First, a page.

In conclusion, one can find much in common between three poems, which were analysed above. Firstly, directly or indirectly, Hughes developed the theme of struggle for happiness and against prejudices as the only right way to social justice in each of the poems. In “The Negro Speaks of River” the historical experience and wisdom of Afro-Americans is praised. As he feels very close to each representative of the black community, he regards his roots and the history of Afro-Americans as definitive to show that these people deserve to be treated as equal by white Americans. In “Harlem”, Hughes emphasizes that the dreams of this great community should not be deferred as there are not less talented people among the black Americans than among the white ones. Finally, in “Life is Fine”, the value of life and struggle is pointed out. Therefore, if reading these three poems together, one can regard them as the main values, which are praised by Langston Hughes: the wisdom of Afro-Americans, the dreams, and the struggle against prejudices.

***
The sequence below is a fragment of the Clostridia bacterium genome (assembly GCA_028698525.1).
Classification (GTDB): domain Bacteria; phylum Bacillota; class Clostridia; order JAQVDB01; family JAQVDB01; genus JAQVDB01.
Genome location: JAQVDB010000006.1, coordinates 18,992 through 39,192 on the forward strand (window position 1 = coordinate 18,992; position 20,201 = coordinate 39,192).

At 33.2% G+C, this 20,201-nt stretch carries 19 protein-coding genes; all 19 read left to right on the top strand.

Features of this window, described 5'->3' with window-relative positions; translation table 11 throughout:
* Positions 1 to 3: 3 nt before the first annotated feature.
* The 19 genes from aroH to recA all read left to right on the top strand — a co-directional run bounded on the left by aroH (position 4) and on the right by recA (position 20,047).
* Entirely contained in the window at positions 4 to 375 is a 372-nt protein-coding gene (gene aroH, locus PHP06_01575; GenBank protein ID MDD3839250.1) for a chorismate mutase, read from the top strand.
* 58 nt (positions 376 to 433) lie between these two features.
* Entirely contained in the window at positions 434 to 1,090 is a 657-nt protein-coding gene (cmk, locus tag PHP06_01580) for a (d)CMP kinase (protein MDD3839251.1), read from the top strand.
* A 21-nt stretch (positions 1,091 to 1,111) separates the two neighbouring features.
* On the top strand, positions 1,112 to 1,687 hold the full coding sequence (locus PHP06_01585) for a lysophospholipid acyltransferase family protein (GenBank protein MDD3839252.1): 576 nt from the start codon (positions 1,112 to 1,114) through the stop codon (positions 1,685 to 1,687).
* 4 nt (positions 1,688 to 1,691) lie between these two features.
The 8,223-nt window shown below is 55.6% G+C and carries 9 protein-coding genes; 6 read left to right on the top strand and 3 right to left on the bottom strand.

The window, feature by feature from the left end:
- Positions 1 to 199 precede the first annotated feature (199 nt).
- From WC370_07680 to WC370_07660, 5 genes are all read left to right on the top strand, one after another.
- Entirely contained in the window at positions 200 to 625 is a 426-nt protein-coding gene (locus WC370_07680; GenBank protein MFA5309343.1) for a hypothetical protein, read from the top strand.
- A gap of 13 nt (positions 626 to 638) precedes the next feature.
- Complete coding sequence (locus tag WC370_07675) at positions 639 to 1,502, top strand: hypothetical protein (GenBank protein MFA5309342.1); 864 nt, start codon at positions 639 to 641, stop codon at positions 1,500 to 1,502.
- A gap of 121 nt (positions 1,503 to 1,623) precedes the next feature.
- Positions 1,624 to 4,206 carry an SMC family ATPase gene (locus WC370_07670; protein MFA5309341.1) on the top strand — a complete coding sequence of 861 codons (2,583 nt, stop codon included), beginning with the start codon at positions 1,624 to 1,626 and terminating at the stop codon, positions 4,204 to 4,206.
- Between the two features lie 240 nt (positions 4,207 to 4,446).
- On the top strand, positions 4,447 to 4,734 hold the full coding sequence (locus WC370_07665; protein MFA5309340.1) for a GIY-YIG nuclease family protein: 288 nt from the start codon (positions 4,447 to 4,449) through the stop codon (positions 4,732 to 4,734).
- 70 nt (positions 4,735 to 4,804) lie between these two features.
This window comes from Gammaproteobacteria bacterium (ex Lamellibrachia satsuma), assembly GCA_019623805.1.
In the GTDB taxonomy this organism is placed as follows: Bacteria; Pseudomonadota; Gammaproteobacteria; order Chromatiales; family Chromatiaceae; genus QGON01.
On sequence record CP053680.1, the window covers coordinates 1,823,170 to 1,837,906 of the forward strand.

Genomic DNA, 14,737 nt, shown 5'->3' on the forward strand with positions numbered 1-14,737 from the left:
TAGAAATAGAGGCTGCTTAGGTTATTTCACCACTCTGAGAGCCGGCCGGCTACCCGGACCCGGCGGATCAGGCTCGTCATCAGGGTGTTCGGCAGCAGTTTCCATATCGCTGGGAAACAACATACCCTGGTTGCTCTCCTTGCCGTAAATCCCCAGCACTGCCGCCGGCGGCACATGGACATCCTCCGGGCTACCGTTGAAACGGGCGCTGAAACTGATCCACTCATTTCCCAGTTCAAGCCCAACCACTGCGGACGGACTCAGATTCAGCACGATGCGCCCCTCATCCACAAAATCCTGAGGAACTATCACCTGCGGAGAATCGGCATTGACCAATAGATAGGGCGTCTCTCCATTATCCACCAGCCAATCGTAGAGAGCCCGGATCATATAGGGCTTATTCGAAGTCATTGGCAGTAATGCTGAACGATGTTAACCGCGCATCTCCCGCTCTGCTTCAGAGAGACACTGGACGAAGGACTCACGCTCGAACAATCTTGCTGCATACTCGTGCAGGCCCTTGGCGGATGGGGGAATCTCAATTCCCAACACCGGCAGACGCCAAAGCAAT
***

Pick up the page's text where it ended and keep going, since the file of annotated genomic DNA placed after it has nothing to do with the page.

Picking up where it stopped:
Langston Hughes has managed to represent those sufferings of the black community representatives through showing the most genuine emotions and worries in his poems. His poetry reflects the culture of the African Americans. He tried to do his best to depict life of people who have gone through numerous obstacles. Through his poems, Langston Hughes brings the idea that life is sacred no matter what color of skin a person has. The poet feels deeply his affiliation to African American community and uses the image of himself as symbolizing this whole nation through almost all of his poems. Using the simple and emotional language makes his phrases strong and easy for comprehension. Therefore, Hughes has not only showed how he worried about the black community fate, but inspired its representatives to be proud of him and of themselves.